A neoteric study has potentially provided fresh insights on the inception of the Big Bang, explaining how everything we know came into existence.
The research, conducted by scientists from the University of Copenhagen, investigated Quark-Gluon Plasma, the very first matter in existence when the Big Bang occurred around 14 billion years ago, providing new information of what happened in the very first microsecond of the Universe. Their findings have been published in the journal Physics Letters B.
Despite having a considerable understanding of how the Universe evolved from a hot and dense state to the radical expansion that created atoms, particles, stars, and galaxies, our comprehension of the first moments of the Big Bang remained inconclusive until now.
You Zhou, an Associate Professor at the Niels Bohr Institute, University of Copenhagen, said: “We have studied a substance called Quark-Gluon Plasma that was the only matter which existed during the first microsecond of Big Bang. Our results tell us a unique story of how the plasma evolved in the early stage of the Universe.
“First, the plasma that consisted of quarks and gluons was separated by the hot expansion of the Universe. Then the pieces of quark reformed into so-called hadrons. A hadron with three quarks makes a proton, which is part of atomic cores. These cores are the building blocks that constitute Earth, us, and the Universe that surrounds us.”
In the first 0.000001 second of the Big Bang, Quark-Gluon Plasma was the only matter present, subsequently disappearing due to the radical expansion of the Universe; however, by utilising CERN’s Large Hadron Collider, the team were able to recreate these conditions to analyse what truly happened at the start of it all.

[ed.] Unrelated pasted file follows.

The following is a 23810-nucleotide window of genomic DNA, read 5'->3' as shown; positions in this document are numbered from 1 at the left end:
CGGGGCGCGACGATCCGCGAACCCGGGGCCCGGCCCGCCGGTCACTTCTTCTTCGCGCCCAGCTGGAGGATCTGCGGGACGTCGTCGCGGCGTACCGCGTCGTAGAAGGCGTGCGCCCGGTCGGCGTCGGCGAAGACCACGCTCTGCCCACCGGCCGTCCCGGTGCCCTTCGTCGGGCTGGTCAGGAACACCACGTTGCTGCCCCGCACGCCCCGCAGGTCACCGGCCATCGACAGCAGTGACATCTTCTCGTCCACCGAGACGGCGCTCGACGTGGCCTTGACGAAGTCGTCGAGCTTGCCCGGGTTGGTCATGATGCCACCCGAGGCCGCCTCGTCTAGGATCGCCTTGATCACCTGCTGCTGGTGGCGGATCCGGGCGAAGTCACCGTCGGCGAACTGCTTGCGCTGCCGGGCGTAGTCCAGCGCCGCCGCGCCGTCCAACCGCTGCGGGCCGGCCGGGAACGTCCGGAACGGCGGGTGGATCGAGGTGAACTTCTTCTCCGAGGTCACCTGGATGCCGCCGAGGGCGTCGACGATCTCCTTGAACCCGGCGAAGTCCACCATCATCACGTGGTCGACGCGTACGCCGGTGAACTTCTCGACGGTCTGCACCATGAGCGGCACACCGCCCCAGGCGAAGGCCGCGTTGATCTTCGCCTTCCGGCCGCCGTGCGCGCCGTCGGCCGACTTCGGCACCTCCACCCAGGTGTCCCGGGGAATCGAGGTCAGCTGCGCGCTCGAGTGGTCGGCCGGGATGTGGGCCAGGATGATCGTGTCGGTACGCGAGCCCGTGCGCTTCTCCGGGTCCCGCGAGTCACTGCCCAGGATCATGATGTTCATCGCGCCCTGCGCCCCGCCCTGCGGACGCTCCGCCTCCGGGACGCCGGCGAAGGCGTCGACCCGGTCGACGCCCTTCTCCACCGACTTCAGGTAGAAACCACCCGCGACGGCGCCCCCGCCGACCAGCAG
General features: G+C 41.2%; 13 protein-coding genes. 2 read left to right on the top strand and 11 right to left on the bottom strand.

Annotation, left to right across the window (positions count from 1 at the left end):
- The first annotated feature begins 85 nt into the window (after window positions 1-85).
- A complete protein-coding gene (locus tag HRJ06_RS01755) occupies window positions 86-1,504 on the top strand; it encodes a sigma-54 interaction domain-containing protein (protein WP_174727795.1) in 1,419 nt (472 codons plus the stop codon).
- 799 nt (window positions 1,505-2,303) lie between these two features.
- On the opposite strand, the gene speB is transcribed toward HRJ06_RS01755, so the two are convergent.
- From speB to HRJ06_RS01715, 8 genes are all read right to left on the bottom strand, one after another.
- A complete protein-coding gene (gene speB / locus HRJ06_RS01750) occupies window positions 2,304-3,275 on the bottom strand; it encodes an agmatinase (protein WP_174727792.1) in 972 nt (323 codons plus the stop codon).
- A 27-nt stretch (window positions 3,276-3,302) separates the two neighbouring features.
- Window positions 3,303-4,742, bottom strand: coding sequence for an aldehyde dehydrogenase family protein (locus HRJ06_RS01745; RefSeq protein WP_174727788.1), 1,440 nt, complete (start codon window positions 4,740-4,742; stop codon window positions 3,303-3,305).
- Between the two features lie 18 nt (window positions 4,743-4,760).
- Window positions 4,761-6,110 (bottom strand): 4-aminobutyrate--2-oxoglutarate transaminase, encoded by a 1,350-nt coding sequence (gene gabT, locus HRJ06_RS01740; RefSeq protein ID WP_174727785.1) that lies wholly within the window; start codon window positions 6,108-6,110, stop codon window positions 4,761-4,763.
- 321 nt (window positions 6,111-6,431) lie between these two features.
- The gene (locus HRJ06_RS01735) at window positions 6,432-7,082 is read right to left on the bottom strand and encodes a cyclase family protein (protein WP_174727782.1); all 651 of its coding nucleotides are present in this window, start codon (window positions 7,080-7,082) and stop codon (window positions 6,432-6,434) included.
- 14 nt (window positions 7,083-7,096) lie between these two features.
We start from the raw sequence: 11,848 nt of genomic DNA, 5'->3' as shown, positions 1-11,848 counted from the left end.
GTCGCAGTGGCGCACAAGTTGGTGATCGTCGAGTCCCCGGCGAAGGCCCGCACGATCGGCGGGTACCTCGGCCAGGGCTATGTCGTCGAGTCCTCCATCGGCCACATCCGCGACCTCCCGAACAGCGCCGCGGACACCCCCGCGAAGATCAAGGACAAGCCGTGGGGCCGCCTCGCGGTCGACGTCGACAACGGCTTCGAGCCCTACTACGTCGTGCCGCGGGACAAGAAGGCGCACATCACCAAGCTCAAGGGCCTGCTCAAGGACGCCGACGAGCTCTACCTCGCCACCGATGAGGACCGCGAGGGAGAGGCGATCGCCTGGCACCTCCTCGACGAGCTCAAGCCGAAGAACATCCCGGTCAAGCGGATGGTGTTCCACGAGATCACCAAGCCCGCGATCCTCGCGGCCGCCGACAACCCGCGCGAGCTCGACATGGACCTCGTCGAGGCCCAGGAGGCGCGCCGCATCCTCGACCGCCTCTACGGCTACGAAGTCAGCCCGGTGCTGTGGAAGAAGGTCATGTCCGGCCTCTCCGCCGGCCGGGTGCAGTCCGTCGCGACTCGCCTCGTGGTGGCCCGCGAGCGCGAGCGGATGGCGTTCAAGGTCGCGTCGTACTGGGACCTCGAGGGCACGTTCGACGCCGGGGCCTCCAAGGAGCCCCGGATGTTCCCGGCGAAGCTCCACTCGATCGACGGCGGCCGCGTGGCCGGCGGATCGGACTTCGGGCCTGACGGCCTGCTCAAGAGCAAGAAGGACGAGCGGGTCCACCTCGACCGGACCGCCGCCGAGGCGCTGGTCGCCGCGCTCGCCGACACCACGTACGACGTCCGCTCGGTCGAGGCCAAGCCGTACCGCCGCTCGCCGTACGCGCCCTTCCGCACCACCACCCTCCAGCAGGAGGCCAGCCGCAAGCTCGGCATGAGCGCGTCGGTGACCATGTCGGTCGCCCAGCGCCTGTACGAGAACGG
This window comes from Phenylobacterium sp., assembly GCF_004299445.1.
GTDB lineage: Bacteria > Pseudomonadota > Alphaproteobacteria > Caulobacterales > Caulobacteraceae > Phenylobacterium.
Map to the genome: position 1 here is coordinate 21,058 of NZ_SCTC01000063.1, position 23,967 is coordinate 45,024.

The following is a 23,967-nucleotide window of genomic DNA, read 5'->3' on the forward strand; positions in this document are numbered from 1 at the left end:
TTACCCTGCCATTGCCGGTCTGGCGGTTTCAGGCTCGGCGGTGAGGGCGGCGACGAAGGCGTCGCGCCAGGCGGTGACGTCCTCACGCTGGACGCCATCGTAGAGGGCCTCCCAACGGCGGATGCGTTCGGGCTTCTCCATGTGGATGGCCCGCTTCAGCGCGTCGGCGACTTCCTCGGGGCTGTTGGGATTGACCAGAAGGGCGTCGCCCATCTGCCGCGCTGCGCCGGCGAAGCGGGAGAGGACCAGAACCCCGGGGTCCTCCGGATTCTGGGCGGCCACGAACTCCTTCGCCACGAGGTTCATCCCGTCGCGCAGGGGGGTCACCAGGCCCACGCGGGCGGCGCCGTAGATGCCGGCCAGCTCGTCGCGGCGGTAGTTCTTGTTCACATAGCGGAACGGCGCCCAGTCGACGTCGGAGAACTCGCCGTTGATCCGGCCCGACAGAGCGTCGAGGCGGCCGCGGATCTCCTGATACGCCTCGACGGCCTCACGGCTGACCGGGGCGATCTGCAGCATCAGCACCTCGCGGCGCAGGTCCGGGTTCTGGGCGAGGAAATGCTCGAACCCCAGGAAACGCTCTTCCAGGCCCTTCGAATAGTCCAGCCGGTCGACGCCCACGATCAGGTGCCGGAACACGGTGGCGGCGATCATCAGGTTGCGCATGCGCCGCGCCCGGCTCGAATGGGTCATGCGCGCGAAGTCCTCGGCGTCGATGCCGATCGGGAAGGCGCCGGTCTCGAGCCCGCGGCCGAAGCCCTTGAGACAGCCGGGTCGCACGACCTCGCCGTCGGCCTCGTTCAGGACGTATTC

Zhou said: “The collider smashes together ions from the plasma with great velocity – almost like the speed of light. This makes us able to see how the QGP evolved from being its own matter to the cores in atoms and the building blocks of life.
“In addition to using the Large Hadron Collider, the researchers also developed an algorithm that is able to analyse the collective expansion of more produced particles at once than ever possible before. Their results show that the QGP used to be a fluent liquid form and that it distinguishes itself from other matters by constantly changing its shape over time.
“For the longest time, researchers thought that the plasma was a form of gas, but our analysis confirms the latest milestone measurement, where the Hadron Collider showed that QGP was fluent and had a smooth, soft texture like water. The new details we provide is that the plasma has changed its shape over time, which is quite surprising and different from any other matter we know and what we would have expected.”
“Every discovery is a brick that improves our chances of finding out the truth about Big Bang. It had taken us about 20 years to find out that the Quark-Gluon Plasma was fluent before it changed into hadrons and the building blocks of life. Therefore, our new knowledge on the ever-changing behaviour of the plasma is a major breakthrough for us.”